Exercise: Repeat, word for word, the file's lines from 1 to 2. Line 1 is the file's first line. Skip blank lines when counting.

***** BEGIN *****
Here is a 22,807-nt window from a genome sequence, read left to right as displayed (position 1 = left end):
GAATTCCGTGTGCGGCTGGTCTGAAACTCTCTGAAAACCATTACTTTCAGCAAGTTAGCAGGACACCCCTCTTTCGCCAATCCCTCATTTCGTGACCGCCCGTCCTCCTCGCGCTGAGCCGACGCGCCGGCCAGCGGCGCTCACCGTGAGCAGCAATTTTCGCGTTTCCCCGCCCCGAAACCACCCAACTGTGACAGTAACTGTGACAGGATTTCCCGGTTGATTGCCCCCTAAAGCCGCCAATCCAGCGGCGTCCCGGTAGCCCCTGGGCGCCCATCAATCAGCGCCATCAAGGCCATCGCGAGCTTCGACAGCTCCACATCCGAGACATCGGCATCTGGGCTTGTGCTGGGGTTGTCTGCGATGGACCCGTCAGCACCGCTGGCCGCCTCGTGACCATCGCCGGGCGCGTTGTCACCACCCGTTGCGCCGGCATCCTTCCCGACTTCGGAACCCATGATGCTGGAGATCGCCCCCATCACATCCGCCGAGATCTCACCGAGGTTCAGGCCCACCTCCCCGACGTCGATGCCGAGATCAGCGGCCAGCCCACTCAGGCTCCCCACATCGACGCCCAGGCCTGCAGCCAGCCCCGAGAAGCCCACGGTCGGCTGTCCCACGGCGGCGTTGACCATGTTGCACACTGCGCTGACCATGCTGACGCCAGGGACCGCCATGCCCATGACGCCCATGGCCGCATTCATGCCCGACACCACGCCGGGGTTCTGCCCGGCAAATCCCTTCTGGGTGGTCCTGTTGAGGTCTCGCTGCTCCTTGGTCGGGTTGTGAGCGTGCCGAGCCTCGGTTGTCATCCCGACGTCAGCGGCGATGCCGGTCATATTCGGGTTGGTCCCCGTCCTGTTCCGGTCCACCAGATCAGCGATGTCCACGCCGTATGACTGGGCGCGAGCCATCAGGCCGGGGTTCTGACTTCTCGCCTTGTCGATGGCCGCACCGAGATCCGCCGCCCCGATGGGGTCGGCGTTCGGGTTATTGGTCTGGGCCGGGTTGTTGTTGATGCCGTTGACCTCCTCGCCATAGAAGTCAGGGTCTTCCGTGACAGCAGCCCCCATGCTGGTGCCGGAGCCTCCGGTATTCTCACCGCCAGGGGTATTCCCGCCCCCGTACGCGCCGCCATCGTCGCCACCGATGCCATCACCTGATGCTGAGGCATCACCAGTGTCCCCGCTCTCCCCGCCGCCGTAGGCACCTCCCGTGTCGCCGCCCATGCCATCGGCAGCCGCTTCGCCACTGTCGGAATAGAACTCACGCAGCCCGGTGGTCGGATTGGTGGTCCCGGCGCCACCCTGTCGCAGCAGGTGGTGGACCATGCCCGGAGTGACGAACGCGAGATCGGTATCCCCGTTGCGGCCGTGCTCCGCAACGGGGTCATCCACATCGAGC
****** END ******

Here is a 22,807-nt window from a genome sequence, read left to right as displayed (position 1 = left end):
GAATTCCGTGTGCGGCTGGTCTGAAACTCTCTGAAAACCATTACTTTCAGCAAGTTAGCAGGACACCCCTCTTTCGCCAATCCCTCATTTCGTGACCGCCCGTCCTCCTCGCGCTGAGCCGACGCGCCGGCCAGCGGCGCTCACCGTGAGCAGCAATTTTCGCGTTTCCCCGCCCCGAAACCACCCAACTGTGACAGTAACTGTGACAGGATTTCCCGGTTGATTGCCCCCTAAAGCCGCCAATCCAGCGGCGTCCCGGTAGCCCCTGGGCGCCCATCAATCAGCGCCATCAAGGCCATCGCGAGCTTCGACAGCTCCACATCCGAGACATCGGCATCTGGGCTTGTGCTGGGGTTGTCTGCGATGGACCCGTCAGCACCGCTGGCCGCCTCGTGACCATCGCCGGGCGCGTTGTCACCACCCGTTGCGCCGGCATCCTTCCCGACTTCGGAACCCATGATGCTGGAGATCGCCCCCATCACATCCGCCGAGATCTCACCGAGGTTCAGGCCCACCTCCCCGACGTCGATGCCGAGATCAGCGGCCAGCCCACTCAGGCTCCCCACATCGACGCCCAGGCCTGCAGCCAGCCCCGAGAAGCCCACGGTCGGCTGTCCCACGGCGGCGTTGACCATGTTGCACACTGCGCTGACCATGCTGACGCCAGGGACCGCCATGCCCATGACGCCCATGGCCGCATTCATGCCCGACACCACGCCGGGGTTCTGCCCGGCAAATCCCTTCTGGGTGGTCCTGTTGAGGTCTCGCTGCTCCTTGGTCGGGTTGTGAGCGTGCCGAGCCTCGGTTGTCATCCCGACGTCAGCGGCGATGCCGGTCATATTCGGGTTGGTCCCCGTCCTGTTCCGGTCCACCAGATCAGCGATGTCCACGCCGTATGACTGGGCGCGAGCCATCAGGCCGGGGTTCTGACTTCTCGCCTTGTCGATGGCCGCACCGAGATCCGCCGCCCCGATGGGGTCGGCGTTCGGGTTATTGGTCTGGGCCGGGTTGTTGTTGATGCCGTTGACCTCCTCGCCATAGAAGTCAGGGTCTTCCGTGACAGCAGCCCCCATGCTGGTGCCGGAGCCTCCGGTATTCTCACCGCCAGGGGTATTCCCGCCCCCGTACGCGCCGCCATCGTCGCCACCGATGCCATCACCTGATGCTGAGGCATCACCAGTGTCCCCGCTCTCCCCGCCGCCGTAGGCACCTCCCGTGTCGCCGCCCATGCCATCGGCAGCCGCTTCGCCACTGTCGGAATAGAACTCACGCAGCCCGGTGGTCGGATTGGTGGTCCCGGCGCCACCCTGTCGCAGCAGGTGGTGGACCATGCCCGGAGTGACGAACGCGAGATCGGTATCCCCGTTGCGGCCGTGCTCCGCAACGGGGTCATCCACATCGAGC